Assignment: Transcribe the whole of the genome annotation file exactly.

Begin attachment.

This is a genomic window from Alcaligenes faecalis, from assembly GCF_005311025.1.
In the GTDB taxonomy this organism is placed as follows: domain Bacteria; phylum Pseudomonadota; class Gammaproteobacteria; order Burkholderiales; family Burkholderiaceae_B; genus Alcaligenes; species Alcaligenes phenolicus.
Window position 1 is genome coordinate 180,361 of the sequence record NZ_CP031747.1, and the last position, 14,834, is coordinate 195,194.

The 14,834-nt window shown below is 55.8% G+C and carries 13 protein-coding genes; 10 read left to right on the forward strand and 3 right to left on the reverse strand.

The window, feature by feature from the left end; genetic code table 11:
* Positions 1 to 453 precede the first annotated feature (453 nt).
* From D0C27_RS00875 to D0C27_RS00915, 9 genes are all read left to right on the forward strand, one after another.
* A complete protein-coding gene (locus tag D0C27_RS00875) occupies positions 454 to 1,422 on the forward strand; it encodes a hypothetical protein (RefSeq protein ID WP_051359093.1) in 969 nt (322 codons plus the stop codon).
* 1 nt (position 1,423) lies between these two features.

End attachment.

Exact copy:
This is a genomic window from Alcaligenes faecalis, from assembly GCF_005311025.1.
In the GTDB taxonomy this organism is placed as follows: domain Bacteria; phylum Pseudomonadota; class Gammaproteobacteria; order Burkholderiales; family Burkholderiaceae_B; genus Alcaligenes; species Alcaligenes phenolicus.
Window position 1 is genome coordinate 180,361 of the sequence record NZ_CP031747.1, and the last position, 14,834, is coordinate 195,194.

The 14,834-nt window shown below is 55.8% G+C and carries 13 protein-coding genes; 10 read left to right on the forward strand and 3 right to left on the reverse strand.

The window, feature by feature from the left end; genetic code table 11:
* Positions 1 to 453 precede the first annotated feature (453 nt).
* From D0C27_RS00875 to D0C27_RS00915, 9 genes are all read left to right on the forward strand, one after another.
* A complete protein-coding gene (locus tag D0C27_RS00875) occupies positions 454 to 1,422 on the forward strand; it encodes a hypothetical protein (RefSeq protein ID WP_051359093.1) in 969 nt (322 codons plus the stop codon).
* 1 nt (position 1,423) lies between these two features.